Boozy Wellness Retreats Combine Everything That's Good In the World
Good news: Being fit, mindful, and healthy doesn't mean sacrificing wine.
Outside a cafe near Wanderlust's Squaw Valley, California retreat, a blackboard reads, "We have kombucha and tequila because life is about #balance." That sentiment sums up both Wanderlust and the growing trend it's a part of: the fusion of wellness and fun.
Since its inception in 2009, Wanderlust festivals ("an all-out celebration of mindful living") have spread to seven locations throughout the U.S., Canada, and Mexico. As Wanderlust CEO Sean Hoess says, "Our motto is 'find your true north.' That may mean getting up early to watch the sunrise on the mountaintop, or staying up late dancing at our main-stage shows or silent disco-or both." (Check out these 10 fun running events for the kid at heart.)
By day, young women with rolled-up mats strapped to their backs wander from aerial yoga classes to lectures on Ayurvedic medicine to food trucks peddling natural fare. By night, those same women release their ponytails and groove to DJs until the sun comes up, hit up wine tastings, or belt out karaoke with their fellow yogis.
Wanderlust is one of many festivals combining fun and wellness that have cropped up in recent years. REI Outessa is another: a weekend-long wellness retreat that includes outdoor adventures like mountain biking, trail running, and hiking, then ends with a massive dance party (find upcoming retreats here).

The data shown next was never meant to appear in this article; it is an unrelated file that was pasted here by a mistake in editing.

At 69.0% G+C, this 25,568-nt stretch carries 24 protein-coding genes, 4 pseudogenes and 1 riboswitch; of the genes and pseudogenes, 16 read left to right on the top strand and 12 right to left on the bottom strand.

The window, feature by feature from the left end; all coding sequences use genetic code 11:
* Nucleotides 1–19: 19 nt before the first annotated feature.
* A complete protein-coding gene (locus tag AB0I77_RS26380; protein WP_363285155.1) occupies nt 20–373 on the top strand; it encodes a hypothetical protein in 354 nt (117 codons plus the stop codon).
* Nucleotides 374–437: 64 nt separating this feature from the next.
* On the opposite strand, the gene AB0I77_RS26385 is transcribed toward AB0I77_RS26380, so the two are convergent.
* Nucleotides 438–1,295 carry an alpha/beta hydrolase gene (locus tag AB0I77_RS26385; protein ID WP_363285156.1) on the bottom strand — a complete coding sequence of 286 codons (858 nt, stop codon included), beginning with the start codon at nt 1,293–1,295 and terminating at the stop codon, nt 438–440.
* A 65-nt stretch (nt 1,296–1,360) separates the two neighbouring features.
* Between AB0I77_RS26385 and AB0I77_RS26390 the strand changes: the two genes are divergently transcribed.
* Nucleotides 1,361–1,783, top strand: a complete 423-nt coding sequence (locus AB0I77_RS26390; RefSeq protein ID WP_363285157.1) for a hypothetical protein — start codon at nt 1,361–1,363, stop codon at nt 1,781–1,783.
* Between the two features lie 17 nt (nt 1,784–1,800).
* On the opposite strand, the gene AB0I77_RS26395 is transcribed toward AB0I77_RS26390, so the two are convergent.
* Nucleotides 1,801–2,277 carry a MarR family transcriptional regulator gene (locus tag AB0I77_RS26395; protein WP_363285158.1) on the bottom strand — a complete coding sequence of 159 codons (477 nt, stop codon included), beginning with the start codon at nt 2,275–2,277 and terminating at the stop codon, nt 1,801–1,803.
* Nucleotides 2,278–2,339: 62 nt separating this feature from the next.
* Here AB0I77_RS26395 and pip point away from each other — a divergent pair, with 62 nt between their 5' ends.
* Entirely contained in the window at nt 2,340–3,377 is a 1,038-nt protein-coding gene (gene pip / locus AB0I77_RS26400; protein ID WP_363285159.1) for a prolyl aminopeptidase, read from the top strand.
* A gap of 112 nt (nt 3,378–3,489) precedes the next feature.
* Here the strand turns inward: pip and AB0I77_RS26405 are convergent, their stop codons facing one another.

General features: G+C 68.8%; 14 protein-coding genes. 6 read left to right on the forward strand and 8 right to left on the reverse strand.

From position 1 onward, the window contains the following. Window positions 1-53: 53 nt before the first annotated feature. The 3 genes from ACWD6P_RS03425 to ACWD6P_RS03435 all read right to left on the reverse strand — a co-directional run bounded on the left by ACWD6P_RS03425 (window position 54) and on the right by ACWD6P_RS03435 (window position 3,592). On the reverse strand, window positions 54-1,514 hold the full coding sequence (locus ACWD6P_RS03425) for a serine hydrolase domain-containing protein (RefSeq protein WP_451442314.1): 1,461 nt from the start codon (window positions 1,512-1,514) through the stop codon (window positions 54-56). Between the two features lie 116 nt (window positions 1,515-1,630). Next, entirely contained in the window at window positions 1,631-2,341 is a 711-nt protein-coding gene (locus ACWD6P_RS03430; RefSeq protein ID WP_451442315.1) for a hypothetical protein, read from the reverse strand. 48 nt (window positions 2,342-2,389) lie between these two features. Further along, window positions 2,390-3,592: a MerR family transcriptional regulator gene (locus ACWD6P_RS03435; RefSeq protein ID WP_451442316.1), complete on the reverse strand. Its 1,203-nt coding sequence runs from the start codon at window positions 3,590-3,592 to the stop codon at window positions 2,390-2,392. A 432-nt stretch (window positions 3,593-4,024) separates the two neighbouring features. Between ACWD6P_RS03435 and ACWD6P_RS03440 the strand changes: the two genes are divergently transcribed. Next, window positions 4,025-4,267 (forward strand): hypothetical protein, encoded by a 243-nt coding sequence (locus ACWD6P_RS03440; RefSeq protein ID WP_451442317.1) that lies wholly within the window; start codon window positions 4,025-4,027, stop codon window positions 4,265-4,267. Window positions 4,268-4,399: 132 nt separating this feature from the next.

You don't need to carve out a full weekend to enjoy the wellness/party combo trend, though. Wine yoga (exactly what it sounds like) and Beer Fit Club (an organization that holds fitness classes in breweries nationally) only require an hour or so of your time, and you'll still come away feeling both relaxed and energized. (Related: I Went to Wine Yoga and Got Drunker Than I Expected)
There are major benefits to a more ~balanced~ approach to both partying and fitness. For one, less of a hangover. You'll rarely see anyone falling-over drunk at these gatherings. You'll also see less focus on the "no pain no gain" fitness mentality. Exercisers have finally accepted that logging 40 minutes on the elliptical sucks and that training for a color run with friends or belaying a partner on the rock-climbing wall, well, doesn't. People don't want to deprive or punish themselves anymore, and they don't want to descend into total debauchery either. (Here's why finding balance is the best thing you can do for your health and fitness routine.)
Perhaps, more importantly, the fusion of fun and fitness brings us back to basics in a fundamentally natural way. "As children, we didn't exercise as punishment for eating too many cookies," says Faith G. Harper, Ph.D., author of Unfuck Your Brain. "We played because it was fun-and usually with other people, often outside. Whether it's Pilates and champagne or hiking with a good friend, we're restoring joy to our lives, not taking away things we love." Wine included.